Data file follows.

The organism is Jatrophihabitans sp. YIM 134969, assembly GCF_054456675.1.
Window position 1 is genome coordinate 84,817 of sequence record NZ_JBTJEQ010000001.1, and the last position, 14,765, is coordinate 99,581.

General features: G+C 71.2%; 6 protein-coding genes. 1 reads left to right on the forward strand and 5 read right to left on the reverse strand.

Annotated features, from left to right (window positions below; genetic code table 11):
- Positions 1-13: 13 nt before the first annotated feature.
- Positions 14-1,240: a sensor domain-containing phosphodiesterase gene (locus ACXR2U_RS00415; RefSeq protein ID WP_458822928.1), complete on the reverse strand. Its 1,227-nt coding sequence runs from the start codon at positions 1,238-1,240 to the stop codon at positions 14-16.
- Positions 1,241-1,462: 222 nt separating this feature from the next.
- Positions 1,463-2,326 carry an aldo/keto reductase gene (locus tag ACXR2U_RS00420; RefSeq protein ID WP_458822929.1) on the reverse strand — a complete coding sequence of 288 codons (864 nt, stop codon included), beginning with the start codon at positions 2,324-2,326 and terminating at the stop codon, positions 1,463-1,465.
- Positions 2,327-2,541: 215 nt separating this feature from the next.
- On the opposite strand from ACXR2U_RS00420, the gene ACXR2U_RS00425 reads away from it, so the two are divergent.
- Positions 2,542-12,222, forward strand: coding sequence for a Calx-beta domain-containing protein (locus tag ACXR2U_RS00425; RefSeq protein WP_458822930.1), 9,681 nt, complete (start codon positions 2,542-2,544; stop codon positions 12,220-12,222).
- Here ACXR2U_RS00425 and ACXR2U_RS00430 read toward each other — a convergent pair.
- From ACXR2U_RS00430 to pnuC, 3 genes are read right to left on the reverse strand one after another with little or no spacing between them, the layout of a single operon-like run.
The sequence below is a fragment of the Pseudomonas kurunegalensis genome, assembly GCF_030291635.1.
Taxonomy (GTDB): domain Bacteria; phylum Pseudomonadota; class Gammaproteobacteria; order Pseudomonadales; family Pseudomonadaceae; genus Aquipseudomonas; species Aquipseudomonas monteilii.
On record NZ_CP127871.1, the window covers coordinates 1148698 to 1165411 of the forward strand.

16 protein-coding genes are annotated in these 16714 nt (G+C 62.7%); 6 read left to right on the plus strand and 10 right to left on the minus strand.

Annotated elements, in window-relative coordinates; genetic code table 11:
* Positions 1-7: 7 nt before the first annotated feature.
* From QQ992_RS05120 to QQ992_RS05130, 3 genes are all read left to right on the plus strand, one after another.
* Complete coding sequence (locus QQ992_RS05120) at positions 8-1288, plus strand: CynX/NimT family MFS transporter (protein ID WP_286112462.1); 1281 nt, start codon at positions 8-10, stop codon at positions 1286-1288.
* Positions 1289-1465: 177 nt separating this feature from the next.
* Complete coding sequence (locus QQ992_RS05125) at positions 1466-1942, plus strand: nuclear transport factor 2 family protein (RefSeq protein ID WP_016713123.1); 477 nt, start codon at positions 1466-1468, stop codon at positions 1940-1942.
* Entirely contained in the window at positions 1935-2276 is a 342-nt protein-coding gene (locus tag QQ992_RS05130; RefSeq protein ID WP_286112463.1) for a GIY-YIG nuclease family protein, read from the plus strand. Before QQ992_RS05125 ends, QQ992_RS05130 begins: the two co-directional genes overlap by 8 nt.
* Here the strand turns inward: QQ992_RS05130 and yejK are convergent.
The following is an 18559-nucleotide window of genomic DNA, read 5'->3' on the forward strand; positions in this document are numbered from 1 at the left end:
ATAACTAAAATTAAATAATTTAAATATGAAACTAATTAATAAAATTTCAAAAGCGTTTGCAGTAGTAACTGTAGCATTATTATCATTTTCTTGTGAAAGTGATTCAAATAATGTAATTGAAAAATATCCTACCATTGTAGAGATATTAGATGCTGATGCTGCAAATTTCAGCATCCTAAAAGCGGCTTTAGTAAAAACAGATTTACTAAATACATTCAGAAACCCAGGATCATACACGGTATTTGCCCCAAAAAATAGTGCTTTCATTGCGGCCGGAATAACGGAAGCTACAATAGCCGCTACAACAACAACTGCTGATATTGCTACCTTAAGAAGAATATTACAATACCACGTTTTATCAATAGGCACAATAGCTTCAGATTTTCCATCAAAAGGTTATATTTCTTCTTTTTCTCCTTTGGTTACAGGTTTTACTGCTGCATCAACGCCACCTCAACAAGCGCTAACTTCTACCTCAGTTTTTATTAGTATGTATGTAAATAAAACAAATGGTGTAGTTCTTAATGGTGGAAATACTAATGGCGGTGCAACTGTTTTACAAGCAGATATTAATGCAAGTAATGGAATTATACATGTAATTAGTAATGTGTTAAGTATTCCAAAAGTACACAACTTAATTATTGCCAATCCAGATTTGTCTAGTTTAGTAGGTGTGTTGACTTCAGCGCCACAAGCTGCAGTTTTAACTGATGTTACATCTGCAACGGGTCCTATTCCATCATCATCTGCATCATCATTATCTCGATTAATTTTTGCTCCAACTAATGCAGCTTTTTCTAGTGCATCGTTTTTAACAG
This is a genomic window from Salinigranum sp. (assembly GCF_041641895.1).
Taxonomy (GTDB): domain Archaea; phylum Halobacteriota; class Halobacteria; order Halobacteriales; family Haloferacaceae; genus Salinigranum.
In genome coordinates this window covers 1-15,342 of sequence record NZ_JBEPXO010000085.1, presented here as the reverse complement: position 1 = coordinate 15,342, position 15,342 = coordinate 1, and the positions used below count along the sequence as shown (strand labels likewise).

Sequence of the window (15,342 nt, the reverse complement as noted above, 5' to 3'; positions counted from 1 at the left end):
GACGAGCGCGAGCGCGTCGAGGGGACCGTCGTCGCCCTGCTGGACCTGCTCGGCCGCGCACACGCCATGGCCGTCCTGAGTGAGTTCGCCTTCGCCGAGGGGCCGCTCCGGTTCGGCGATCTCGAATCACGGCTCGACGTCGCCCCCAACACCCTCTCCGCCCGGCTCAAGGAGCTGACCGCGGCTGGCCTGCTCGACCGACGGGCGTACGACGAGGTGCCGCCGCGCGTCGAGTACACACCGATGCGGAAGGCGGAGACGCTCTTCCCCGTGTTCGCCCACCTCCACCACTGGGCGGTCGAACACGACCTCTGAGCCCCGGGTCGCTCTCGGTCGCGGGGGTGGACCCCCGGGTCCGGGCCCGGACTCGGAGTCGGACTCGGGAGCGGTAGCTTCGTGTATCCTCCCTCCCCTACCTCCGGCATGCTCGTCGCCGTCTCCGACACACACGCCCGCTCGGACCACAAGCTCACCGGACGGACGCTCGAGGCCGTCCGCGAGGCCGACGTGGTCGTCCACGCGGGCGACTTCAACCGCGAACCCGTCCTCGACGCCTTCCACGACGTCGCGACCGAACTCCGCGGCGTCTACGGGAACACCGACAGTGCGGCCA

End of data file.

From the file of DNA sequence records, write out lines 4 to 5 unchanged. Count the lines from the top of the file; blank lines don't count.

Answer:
Annotated features, from left to right (window positions below; genetic code table 11):
- Positions 1-13: 13 nt before the first annotated feature.